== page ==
Pound slides amid UK rating cut
UK sterling dropped on Thursday after ratings agency Fitch lowered the outlook for the country to 'negative', citing risks posed by the chancellor’s mini budget.
The pound was trading down almost 1% against the US dollar, at $1,122 as of 14:33 GMT. The currency nosedived to a record low against the dollar last month and some British government bonds took the deepest tumble in decades, forcing the Bank of England (BoE) to stage a £65 billion (almost $73 billion) intervention to try to stabilize markets.
“The large and unfunded fiscal package announced as part of the government’s growth plan could lead to a significant increase in fiscal deficits over the medium term,” Fitch said in a statement on Wednesday.
The downgrade came just days after a similar move by Standard & Poor’s ratings agency.
According to Fitch, the lack of independent budget forecasts, as well as an apparent clash with the BoE’s inflation-fighting strategy had “negatively impacted financial markets’ confidence and the credibility of the policy framework, a key longstanding rating strength.”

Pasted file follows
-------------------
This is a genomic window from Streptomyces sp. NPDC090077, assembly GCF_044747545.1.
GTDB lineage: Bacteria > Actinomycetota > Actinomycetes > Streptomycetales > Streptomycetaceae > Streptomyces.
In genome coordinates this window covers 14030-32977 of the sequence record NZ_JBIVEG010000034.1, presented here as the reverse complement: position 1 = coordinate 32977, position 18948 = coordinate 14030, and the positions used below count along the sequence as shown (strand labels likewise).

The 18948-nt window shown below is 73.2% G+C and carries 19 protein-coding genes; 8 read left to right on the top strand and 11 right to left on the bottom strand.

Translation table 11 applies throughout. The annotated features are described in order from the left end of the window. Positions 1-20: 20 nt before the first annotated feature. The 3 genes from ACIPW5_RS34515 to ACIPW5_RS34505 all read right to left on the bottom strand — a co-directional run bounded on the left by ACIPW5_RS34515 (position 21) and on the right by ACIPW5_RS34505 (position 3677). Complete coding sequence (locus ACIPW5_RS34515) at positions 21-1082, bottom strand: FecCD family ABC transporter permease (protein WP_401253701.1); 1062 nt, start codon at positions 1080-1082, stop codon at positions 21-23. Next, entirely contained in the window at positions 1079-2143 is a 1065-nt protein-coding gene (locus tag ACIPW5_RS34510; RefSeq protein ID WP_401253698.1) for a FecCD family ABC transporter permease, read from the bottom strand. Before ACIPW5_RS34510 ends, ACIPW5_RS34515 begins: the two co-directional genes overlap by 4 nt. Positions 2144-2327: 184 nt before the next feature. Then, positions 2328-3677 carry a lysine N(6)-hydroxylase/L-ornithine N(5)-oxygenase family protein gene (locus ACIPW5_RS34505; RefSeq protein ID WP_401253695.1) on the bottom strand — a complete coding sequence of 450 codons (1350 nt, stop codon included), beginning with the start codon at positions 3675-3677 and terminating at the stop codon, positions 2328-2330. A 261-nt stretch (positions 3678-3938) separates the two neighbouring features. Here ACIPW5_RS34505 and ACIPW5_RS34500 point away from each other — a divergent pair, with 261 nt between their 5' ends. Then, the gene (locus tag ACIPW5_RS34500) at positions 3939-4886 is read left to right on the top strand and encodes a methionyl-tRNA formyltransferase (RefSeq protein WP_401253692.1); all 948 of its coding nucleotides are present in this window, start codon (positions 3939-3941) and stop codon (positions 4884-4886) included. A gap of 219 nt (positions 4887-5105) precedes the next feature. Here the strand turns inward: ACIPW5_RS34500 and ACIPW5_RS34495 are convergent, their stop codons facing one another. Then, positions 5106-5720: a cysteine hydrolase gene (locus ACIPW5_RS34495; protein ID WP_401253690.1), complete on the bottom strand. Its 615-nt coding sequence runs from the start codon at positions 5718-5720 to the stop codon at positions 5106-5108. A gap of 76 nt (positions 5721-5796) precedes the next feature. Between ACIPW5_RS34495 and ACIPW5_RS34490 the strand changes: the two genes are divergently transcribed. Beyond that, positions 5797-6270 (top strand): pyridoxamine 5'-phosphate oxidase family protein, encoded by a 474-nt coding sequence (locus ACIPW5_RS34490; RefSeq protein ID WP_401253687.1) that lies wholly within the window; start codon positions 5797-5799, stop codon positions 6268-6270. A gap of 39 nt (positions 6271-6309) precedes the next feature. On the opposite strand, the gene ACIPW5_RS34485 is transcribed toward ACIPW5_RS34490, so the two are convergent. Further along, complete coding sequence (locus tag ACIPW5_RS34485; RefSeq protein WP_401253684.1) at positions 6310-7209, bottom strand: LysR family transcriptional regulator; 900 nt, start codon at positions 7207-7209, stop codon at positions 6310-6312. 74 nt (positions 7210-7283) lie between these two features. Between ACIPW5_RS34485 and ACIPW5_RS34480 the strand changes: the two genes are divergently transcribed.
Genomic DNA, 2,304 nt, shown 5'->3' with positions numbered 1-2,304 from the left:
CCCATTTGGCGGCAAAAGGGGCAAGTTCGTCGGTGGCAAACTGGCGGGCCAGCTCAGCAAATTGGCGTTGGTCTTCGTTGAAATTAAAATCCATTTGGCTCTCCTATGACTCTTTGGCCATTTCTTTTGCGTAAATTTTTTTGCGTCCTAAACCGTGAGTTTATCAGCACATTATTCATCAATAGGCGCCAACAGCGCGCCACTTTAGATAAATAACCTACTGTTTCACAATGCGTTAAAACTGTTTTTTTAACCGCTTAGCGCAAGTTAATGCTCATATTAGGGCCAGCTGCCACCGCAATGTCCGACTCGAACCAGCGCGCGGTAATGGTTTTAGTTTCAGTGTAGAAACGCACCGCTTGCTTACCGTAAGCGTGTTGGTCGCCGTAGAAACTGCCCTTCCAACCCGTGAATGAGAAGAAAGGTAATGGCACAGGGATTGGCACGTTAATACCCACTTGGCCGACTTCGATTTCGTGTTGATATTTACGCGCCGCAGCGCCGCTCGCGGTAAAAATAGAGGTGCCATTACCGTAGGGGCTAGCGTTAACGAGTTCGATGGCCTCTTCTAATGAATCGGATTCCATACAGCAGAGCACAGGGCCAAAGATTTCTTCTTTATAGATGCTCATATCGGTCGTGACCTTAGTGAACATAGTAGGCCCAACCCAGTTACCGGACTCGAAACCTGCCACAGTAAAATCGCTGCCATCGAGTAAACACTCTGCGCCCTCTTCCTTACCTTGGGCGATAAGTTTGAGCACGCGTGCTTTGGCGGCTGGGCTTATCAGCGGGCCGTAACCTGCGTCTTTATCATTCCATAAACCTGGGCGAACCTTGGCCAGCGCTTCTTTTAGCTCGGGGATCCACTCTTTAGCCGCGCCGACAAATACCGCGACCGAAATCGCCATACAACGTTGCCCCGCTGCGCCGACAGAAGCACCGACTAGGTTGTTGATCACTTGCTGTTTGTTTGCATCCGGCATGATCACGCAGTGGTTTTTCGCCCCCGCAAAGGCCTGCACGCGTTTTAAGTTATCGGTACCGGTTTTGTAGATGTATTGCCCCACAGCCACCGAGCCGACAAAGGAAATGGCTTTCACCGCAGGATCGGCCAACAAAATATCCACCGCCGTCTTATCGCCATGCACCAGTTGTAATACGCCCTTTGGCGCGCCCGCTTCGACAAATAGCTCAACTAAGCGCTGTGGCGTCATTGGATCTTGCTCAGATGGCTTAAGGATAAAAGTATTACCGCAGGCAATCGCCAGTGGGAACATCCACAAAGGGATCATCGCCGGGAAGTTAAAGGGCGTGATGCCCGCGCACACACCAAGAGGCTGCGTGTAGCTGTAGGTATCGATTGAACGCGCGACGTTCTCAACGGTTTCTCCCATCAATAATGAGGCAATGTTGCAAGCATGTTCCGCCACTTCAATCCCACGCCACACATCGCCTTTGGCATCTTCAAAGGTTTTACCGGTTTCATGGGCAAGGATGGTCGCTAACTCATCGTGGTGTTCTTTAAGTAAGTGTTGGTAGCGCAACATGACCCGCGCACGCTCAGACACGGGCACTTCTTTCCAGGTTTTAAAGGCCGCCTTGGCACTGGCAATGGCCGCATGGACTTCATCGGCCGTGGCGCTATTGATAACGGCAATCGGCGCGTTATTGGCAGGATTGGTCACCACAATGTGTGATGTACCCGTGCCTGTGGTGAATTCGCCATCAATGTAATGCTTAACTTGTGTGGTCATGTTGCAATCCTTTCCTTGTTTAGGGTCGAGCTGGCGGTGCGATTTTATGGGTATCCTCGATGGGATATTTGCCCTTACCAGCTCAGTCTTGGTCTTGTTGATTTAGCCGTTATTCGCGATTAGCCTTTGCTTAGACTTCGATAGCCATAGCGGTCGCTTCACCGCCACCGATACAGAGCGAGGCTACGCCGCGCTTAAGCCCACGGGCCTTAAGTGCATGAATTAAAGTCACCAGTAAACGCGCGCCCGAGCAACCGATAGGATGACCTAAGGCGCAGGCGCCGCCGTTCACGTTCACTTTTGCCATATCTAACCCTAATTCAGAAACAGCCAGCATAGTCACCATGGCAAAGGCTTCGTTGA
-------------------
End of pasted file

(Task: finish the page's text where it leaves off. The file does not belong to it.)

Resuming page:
UK Finance Minister Kwasi Kwarteng announced £45 billion ($51 billion) in unfunded tax cuts in the September 23 statement alongside large energy subsidies and other measures aimed at boosting growth. On Monday, he said he would not go ahead with part of the tax cuts, scrapping the top 45p income tax rate, which it was estimated would have cost the Treasury £2 billion ($2.2 billion) a year.
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